Mackinac Center President Emeritus Lawrence W. Reed Will Discuss “Lessons from the Great Depression” at CMU
Economist and author of “Great Myths of the Great Depression” to speak April 13
For Immediate Release
Wednesday, April 1, 2009
Contact: Isaac Morehouse
Director of Campus Leadership
Students for a Free Economy
MIDLAND - Mackinac Center President Emeritus Lawrence W. Reed will discuss the Great Depression and how its lessons relate to today's economy at Central Michigan University on April 13. The event begins at 7:30 p.m. in the Park Library Auditorium.
Reed, president of the Foundation for Economic Education, will discuss his popular monograph, "Great Myths of the Great Depression," which explodes the conventional thinking about the Great Depression and the role the federal government played in it.
"The history books are full of errors and omissions regarding the true role the federal government played in the Great Depression," Reed said. "FDR's policies did not alleviate the suffering of the 1930s and in many cases made it worse - a legacy we're still trying to overcome today."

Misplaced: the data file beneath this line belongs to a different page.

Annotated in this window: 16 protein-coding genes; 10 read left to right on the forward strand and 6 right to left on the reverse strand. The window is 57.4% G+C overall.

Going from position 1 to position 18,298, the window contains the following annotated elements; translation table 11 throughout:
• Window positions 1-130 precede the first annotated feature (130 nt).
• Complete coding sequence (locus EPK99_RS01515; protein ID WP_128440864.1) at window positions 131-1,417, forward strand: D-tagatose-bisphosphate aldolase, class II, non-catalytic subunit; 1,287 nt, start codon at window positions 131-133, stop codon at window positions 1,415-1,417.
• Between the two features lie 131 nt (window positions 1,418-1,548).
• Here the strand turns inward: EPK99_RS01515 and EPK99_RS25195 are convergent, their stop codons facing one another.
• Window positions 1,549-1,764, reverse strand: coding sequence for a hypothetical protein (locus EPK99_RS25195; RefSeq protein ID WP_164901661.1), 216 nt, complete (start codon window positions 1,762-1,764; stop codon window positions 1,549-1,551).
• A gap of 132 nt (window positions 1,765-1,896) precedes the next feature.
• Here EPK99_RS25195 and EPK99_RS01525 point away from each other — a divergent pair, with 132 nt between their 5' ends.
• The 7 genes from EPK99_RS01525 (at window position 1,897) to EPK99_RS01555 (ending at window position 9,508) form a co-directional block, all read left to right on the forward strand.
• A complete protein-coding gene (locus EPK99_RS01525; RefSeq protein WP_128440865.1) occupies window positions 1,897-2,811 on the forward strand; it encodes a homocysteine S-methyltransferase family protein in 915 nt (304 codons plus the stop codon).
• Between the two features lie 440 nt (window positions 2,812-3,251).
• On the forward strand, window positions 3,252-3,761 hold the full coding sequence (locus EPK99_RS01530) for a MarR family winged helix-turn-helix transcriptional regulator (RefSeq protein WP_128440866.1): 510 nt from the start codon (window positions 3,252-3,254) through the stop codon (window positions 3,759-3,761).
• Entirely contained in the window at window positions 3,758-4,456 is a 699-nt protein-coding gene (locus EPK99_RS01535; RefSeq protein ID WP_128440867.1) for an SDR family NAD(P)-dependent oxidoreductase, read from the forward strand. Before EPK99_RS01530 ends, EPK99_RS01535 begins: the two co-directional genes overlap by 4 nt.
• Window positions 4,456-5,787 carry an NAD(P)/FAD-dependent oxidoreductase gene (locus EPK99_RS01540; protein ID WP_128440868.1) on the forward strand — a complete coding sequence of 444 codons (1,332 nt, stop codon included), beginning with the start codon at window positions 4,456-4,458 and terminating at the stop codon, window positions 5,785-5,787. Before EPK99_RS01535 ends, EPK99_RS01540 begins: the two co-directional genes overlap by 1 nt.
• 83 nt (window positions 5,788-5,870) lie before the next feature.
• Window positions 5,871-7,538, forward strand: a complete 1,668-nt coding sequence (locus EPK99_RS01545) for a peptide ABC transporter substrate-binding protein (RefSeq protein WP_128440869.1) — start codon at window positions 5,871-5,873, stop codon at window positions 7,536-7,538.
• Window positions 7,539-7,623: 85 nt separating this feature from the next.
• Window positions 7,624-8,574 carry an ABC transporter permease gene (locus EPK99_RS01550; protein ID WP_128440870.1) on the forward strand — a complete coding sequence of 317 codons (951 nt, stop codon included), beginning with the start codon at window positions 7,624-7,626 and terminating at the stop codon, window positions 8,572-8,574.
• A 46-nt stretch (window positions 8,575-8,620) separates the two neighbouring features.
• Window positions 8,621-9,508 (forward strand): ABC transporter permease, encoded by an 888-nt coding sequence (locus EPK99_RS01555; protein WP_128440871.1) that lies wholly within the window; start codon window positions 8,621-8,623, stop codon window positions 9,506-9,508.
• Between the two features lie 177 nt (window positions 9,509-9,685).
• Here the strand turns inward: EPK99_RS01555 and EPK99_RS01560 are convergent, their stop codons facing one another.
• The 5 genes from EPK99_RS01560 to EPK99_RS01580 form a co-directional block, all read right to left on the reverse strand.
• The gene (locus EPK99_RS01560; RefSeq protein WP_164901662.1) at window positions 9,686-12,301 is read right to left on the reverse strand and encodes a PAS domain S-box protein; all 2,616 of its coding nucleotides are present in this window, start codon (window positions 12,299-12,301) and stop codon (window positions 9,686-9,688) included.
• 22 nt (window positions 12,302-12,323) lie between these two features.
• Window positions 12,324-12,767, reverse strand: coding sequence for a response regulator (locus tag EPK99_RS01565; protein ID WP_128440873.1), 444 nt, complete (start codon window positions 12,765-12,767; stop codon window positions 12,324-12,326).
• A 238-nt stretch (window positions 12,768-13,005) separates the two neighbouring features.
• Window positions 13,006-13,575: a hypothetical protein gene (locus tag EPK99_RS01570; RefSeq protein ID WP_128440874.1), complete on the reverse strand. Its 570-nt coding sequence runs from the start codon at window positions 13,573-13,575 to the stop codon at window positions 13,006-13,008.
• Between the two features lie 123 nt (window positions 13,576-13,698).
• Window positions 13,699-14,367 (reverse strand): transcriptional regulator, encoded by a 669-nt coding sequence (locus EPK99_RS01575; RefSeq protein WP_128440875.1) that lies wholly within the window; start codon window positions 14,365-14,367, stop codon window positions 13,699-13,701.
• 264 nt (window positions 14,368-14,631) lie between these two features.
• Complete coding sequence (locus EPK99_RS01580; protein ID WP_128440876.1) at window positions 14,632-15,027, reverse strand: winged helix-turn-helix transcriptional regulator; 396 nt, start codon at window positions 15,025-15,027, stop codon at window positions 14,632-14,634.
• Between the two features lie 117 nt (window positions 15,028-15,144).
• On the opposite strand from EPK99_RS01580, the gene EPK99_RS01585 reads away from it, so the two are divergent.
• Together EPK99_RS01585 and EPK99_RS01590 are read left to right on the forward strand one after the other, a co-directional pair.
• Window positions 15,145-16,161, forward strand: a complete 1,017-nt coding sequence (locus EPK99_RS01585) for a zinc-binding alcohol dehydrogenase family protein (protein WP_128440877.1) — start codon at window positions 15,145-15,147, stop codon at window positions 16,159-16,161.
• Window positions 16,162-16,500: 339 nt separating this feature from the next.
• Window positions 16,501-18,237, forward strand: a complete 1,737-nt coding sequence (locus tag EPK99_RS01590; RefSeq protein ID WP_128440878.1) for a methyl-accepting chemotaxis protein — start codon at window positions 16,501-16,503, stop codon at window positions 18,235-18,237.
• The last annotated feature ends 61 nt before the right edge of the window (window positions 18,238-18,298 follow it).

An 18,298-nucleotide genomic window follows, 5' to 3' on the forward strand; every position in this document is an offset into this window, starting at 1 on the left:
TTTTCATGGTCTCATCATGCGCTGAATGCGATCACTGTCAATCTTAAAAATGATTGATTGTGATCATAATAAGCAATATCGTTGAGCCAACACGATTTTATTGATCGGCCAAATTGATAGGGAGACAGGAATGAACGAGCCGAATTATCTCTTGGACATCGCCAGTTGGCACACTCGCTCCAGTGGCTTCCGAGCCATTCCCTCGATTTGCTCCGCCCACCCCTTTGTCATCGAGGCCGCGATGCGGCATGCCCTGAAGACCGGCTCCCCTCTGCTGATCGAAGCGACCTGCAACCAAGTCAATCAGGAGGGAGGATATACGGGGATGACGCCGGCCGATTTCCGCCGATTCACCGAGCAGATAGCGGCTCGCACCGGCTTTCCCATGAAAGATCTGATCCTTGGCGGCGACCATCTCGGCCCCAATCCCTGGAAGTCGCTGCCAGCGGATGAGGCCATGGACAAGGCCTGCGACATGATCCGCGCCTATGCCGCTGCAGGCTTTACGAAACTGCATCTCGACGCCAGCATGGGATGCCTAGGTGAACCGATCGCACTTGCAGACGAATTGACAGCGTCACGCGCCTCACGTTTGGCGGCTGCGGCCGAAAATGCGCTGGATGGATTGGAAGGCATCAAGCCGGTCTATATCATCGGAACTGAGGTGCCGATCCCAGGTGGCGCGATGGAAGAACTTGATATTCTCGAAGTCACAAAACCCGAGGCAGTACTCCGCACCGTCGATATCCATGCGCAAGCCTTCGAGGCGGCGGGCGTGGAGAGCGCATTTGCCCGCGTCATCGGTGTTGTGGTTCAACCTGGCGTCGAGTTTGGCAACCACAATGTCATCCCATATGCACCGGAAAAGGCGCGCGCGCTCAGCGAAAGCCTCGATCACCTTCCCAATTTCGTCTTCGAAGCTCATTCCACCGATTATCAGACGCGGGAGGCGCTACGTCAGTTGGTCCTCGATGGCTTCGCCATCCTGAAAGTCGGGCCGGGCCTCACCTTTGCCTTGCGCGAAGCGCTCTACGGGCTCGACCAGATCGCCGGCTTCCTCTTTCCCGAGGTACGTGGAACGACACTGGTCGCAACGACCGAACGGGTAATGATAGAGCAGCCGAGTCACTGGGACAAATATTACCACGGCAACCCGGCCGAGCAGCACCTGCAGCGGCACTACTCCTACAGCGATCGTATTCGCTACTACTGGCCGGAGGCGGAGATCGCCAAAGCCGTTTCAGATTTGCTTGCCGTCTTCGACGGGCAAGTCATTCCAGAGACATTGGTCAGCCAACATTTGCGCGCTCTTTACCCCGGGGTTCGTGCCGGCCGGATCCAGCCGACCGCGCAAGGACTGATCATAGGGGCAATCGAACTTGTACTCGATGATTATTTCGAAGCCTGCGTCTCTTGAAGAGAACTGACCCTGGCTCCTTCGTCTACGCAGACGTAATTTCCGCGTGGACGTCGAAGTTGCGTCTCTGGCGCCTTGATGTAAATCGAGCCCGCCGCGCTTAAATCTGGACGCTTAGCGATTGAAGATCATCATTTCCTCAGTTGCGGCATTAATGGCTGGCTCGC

Reed said the lessons of the Great Depression are important in today's economic climate.
"This message is crucial today because Washington seems headed down the same path it did more than 70 years ago," he said. "Too many politicians from both parties are scrambling to give away trillions of dollars under the mistaken notion that more government spending and regulations can revive a slumping economy."
Reed holds a bachelor's degree in economics from Grove City College and a master's degree in history from Slippery Rock State University. He taught economics at Northwood University in Midland from 1977 to 1984 and was the founding president of the Mackinac Center, serving for 20 years. He was awarded an honorary Doctor of Public Administration by CMU in 1994.
The event is sponsored by the Mackinac Center's Students for a Free Economy, the CMU Collegiate Forum and the CMU Campus Conservatives. It is open to the public and free of charge.